Card Verification Value (CVV)

Prevent chargebacks and fraud by implementing CVV.

In the age of online shopping, credit card brands have had to get serious about security. One solution they’ve rolled out is the CVV-–the Card Verification Value. You’ve probably used this feature as a customer yourself! This is a 3-digit number on the back of the card that is used to prevent fraud in the case of online orders (Note: American Express cards have a four-digit code on the front of the card instead). This code is entered onto the checkout page on the website and authorizes the transaction.

What Is CVV2?

CVV2 is just CVV, although is refers explicitly to the three digits on the back of the card which was developed for online usage of the card. The original CVV is encoded into the magnetic stripe. Similarly, Discover and American Express use the acronym CID –Card Identification Number, but the intent is the same as the CVV.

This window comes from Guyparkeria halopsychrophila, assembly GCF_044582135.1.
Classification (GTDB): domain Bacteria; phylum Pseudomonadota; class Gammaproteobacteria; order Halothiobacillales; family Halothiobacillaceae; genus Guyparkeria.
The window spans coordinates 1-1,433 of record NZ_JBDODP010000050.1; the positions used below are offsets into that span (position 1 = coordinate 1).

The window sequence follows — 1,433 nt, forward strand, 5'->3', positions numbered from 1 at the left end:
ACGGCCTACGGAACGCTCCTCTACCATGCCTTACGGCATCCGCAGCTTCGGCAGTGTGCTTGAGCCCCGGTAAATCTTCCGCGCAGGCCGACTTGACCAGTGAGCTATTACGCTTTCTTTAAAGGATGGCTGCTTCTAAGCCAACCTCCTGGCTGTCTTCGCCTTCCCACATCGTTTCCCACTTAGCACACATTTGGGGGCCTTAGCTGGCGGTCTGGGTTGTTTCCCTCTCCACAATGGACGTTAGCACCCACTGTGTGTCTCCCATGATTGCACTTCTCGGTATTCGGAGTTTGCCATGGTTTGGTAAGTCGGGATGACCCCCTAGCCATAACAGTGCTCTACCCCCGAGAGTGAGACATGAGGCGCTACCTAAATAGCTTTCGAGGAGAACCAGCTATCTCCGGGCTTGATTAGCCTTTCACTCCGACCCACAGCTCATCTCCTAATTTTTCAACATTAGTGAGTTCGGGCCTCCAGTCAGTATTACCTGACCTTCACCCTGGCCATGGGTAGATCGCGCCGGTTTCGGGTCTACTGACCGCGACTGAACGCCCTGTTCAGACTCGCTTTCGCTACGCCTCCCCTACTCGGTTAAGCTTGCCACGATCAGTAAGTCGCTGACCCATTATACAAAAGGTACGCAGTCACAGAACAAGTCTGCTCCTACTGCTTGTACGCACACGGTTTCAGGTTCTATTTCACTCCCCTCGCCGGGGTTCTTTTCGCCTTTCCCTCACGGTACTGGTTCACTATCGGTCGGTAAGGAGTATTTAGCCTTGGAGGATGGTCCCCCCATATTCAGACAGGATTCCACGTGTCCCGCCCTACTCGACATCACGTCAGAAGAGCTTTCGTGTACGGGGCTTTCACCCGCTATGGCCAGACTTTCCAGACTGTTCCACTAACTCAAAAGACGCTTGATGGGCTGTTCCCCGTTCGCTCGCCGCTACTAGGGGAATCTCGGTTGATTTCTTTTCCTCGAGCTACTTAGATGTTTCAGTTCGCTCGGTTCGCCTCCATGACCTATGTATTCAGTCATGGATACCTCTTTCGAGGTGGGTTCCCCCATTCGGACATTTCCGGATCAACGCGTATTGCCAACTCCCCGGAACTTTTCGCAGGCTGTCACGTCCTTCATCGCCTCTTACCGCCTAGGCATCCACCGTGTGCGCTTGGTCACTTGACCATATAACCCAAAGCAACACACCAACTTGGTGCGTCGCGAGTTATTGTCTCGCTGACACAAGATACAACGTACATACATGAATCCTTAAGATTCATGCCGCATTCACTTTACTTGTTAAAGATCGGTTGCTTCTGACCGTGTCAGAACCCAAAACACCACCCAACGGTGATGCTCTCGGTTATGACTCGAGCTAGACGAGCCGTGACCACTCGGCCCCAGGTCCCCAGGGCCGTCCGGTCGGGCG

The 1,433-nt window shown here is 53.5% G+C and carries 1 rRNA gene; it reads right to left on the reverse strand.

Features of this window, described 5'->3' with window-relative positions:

How Does the CVV Protect Against Fraud?

When companies have their data compromised, customer card information can end up on the “Dark Web” where criminals can then buy the information. CVV offers an extra layer of security that is meant to protect against fraud where the card thief purchases the card number online, and because they are not in physical possession of the card and they cannot know the CVV number.